e’s one of Ireland’s great rock’n’roll survivors, adapting to each new wave over the past 50 years whilst also stubbornly dancing to the beat of his own drum machine.
Over those 5 decades of strumming his stuff though, Leo O’Kelly hasn’t faced anything quite like the challenge of a total shutdown of the live music circuit.
“Right now, on this sunny Saturday afternoon, I’m preparing for tonight’s Facebook gig,” says the 70-year-old folk rocker. “Which is very different to way I would normally be spending my Saturday afternoons. On the plus side, when you’re broadcasting from home like this, you are broadcasting to the entire world, which is a kick. But then you remember, is there anything quite like playing to a dancing throng of sweaty Greystonians in Dann’s…?”
Having begun playing professionally in 1964, and breaking through internationally five years later as part of the folk duo Tír na nÓg (alongside Sonny Condell), Leo O’Kelly has been something of a cosmic dancer right from the start. Forever curious, his vast musical landscape can be traced back to that 1960s melting pot of blues, psychedelia, funk, folk, African grooves, jazz and whatever you’re smoking yourself.
It’s a widescreen approach that has served O’Kelly well over the past 56 years, as he continues to explore new sonic possibilities alongside his ever-growing backlog of old hits and fan favourites. Which would explain why the man spends pretty much 364 days of the year playing on stages all over the world.
“I’m definitely missing my live audience,” he nods, “bumming ciggies off my friends in Dann’s, the performing ritual, the spark of a room. That said, I’m also enjoying the fact that people that I might never meet are coming along to these online gigs. People from all over the planet, getting together at the same time, and that just creates its own particular power..”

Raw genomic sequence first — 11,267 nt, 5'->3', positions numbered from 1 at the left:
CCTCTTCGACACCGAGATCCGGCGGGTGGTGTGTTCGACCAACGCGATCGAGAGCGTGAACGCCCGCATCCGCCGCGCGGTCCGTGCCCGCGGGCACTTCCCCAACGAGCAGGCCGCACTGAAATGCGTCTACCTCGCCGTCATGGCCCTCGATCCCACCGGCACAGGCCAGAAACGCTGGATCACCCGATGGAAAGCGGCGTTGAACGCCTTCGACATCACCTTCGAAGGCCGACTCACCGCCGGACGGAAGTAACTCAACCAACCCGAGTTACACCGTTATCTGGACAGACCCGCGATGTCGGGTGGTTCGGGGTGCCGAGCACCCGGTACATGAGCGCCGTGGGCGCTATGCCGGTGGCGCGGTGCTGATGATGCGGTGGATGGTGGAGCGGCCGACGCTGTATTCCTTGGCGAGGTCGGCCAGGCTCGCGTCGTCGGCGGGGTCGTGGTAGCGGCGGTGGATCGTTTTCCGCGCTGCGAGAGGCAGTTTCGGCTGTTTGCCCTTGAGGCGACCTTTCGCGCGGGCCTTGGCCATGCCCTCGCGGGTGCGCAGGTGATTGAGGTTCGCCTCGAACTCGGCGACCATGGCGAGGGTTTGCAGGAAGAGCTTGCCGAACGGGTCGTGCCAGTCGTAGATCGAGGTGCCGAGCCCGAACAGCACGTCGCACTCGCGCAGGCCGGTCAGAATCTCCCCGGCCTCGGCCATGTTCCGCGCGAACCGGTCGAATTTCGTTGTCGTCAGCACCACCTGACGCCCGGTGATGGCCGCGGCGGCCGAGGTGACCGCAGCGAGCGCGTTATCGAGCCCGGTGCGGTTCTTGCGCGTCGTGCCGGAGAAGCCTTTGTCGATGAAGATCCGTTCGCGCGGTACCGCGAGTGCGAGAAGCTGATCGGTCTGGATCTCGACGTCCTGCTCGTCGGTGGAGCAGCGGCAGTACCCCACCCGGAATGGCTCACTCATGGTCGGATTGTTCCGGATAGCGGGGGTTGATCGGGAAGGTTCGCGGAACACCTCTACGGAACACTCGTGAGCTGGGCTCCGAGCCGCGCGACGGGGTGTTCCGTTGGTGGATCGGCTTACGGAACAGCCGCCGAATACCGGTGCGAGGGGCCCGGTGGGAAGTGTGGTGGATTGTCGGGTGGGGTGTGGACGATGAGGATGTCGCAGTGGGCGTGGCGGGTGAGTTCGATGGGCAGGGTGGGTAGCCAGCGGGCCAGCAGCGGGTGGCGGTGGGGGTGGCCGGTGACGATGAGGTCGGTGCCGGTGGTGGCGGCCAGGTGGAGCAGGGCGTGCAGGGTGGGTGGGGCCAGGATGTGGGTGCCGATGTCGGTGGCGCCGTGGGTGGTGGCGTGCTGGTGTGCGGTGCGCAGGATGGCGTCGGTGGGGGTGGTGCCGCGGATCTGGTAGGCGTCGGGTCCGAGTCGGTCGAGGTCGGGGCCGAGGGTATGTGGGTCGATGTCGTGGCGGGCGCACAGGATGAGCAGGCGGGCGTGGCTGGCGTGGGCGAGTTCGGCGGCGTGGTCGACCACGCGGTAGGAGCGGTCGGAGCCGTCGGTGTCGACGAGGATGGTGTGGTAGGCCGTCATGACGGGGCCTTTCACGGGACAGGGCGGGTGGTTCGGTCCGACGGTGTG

Being a solo performer, explains O’Kelly, is a blessing too, cutting out the reliance on others to put on a show. “I know musicians have it hard right now, but, what about the poor actors? Hard to pull a play together when you’re hundreds of miles apart…”
That he’s an indoor person at heart means that Leo doesn’t “feel guilty about not leaving his Dun Laoghaire living room”, especially given that he’s got “Judge Judy and Rachel Reilly to keep me company. And my lovely family too, of course.”
With no clear path out of these woods just yet, the future for performing artists is still a great unknown. Greystones sound engineer extraordinaire Bobby Vickers [above right] is part of the new Lock-Up Live online series of gigs, whilst Cork’s Mick Flannery has been hosting a whole plethora of mini gigs, giving musicians a chance to survive, and maybe even thrive. How’s the view looking from where Leo sits…?
“Terrible,” he states flatly, “but, I don’t know, and I don’t care. To quote from my own song, The End Of Love, ‘I’ve done my bit and now it’s over… I’m home from the killing fields of love‘…”
Yowsa. Still, the beat goes on, especially when there are fellow lost souls around. “My son, Aaron, is an incredible soundman,” finishes Leo, “and for tonight, a leading lighting consultant that I met casually a couple of times in the ’70s got in touch about getting the lights just right too. Add to that a fine musician like bassist Shea Fitzgerald by my side, and it may be a different kind of venue, but it’s the same old manic live thrill…”
You can catch Leo O’Kelly going solo on Facebook at 9pm pretty much every Friday right here (including NYE 2021), and throw a few pennies in the hat right over here.
Cover pic by Niall Reddy, headline pic by Jerry McCarthy. Now go check out Leo’s inspirations here, and his back catalogue here.
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